Installing mobile extensions for Firefox is now a piece of cake

Firefox for Android
(Image credit: VideoBCN / Shutterstock)

Firefox is one of very few mobile browsers that support third-party extensions, and the latest update will make them much easier for to install.

If you're familiar with the desktop version of Firefox, you'll be used to downloading privacy tools, tab organizers, password managers and other goodies by visiting and making your selection.

However, the process on mobile devices was different, requiring you to access an Add-Ons Manager through the browser's menu. 

That's about to change, though. As Engadget reports, when Firefox 85 is released on January 25, Android users will also be able to take their pick from Mozilla's archive of plugins by visiting and tapping a new 'Install' button beside any of the available options.

Plugins, baby

If Firefox has been your mobile browser of choice for several years, you might recall that the selection of plugins used to be much wider than it is now. 

That changed with the release of the new Firefox for Android last year, which uses Mozilla's own GeckoView engine rather than Android WebView. The aim was to give Mozilla's developers more control over the browser, but it also meant that the vast majority of plugins were no longer compatible, and had to be re-written.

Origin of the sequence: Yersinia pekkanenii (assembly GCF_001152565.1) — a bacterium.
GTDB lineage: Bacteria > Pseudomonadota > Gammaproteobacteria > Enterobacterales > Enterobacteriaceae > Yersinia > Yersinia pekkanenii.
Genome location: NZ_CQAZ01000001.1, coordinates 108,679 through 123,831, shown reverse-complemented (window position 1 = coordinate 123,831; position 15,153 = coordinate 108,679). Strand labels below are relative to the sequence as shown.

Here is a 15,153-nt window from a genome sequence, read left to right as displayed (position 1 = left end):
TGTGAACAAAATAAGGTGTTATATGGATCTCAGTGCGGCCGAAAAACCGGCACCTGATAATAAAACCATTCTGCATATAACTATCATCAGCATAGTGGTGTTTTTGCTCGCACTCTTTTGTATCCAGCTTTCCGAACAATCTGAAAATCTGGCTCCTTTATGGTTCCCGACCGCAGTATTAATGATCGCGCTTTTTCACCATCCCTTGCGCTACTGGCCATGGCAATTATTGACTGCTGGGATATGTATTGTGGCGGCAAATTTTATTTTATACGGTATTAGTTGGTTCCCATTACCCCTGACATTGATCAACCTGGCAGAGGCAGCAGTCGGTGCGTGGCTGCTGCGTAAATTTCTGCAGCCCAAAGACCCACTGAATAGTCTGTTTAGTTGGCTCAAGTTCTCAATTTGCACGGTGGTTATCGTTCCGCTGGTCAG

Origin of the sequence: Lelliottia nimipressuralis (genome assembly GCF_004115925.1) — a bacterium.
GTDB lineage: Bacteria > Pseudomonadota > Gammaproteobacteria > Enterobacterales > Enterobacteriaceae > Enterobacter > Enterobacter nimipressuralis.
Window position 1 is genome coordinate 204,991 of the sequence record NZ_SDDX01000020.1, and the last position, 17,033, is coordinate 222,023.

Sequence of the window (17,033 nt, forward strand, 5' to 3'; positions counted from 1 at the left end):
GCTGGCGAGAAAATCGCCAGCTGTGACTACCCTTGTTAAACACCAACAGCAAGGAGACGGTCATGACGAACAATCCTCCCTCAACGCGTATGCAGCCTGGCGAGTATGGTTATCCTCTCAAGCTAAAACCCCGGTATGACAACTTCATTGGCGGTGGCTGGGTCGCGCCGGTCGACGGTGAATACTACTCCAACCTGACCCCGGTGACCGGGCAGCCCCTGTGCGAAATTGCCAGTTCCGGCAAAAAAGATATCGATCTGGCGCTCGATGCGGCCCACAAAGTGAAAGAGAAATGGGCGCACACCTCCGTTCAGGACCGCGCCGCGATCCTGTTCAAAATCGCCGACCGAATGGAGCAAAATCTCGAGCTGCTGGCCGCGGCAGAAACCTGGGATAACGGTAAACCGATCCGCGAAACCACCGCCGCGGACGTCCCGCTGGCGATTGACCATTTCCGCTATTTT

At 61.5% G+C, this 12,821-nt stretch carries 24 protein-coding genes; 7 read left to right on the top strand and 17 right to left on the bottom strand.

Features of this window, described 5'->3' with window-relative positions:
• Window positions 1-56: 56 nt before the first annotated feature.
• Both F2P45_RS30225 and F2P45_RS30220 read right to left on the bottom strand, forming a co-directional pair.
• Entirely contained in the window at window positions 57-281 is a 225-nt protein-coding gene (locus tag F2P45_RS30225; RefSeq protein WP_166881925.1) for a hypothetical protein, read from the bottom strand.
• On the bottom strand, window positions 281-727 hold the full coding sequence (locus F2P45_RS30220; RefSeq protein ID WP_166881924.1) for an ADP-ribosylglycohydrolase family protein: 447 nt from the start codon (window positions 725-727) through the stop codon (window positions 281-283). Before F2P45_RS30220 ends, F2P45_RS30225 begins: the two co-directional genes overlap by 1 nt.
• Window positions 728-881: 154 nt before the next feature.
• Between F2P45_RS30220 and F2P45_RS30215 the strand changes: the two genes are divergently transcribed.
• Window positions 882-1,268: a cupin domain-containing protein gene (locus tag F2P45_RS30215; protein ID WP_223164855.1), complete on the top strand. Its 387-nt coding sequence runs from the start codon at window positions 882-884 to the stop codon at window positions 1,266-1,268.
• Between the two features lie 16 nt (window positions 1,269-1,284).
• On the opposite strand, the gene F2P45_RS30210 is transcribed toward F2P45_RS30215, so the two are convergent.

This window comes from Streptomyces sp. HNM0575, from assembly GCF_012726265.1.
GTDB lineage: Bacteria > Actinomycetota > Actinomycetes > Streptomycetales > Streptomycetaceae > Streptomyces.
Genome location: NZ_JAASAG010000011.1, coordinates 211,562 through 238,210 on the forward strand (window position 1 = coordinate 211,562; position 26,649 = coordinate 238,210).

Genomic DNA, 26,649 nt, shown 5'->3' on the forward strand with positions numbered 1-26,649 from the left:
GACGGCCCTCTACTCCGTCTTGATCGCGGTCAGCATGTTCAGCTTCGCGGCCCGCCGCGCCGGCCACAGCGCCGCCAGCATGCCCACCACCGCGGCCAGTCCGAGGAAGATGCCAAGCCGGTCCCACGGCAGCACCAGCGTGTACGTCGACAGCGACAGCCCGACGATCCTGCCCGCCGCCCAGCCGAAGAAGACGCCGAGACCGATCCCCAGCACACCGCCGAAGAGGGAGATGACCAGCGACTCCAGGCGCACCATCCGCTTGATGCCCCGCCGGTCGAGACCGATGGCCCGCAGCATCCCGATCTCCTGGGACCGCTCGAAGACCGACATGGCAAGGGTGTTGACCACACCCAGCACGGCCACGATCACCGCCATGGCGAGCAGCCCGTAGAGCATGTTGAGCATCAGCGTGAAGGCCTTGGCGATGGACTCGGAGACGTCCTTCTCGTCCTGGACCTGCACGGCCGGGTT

There wasn't time to get every plugin optimized in time for launch, so the new Firefox for Android launched with just a handful of curated add-ons (including AdGuard, Privacy Badget and Ghostery) that Mozilla said were particularly popular with its users. 

We anticipate more plugins becoming available as they're optimized for the new browser, but no more big changes are in the pipeline. "This wraps up our initial plans to enable extension support for Firefox for Android," Mozilla said in a blog post. "In the upcoming months, we’ll continue to work on optimizing add-on performance on mobile."

Can't wait that long? You can install any plugin listed on by installing Firefox Nightly on your Android device and following Mozilla's guide to set up an override

Cat Ellis

Cat is the editor of TechRadar's sister site Advnture. She’s a UK Athletics qualified run leader, and in her spare time enjoys nothing more than lacing up her shoes and hitting the roads and trails (the muddier, the better)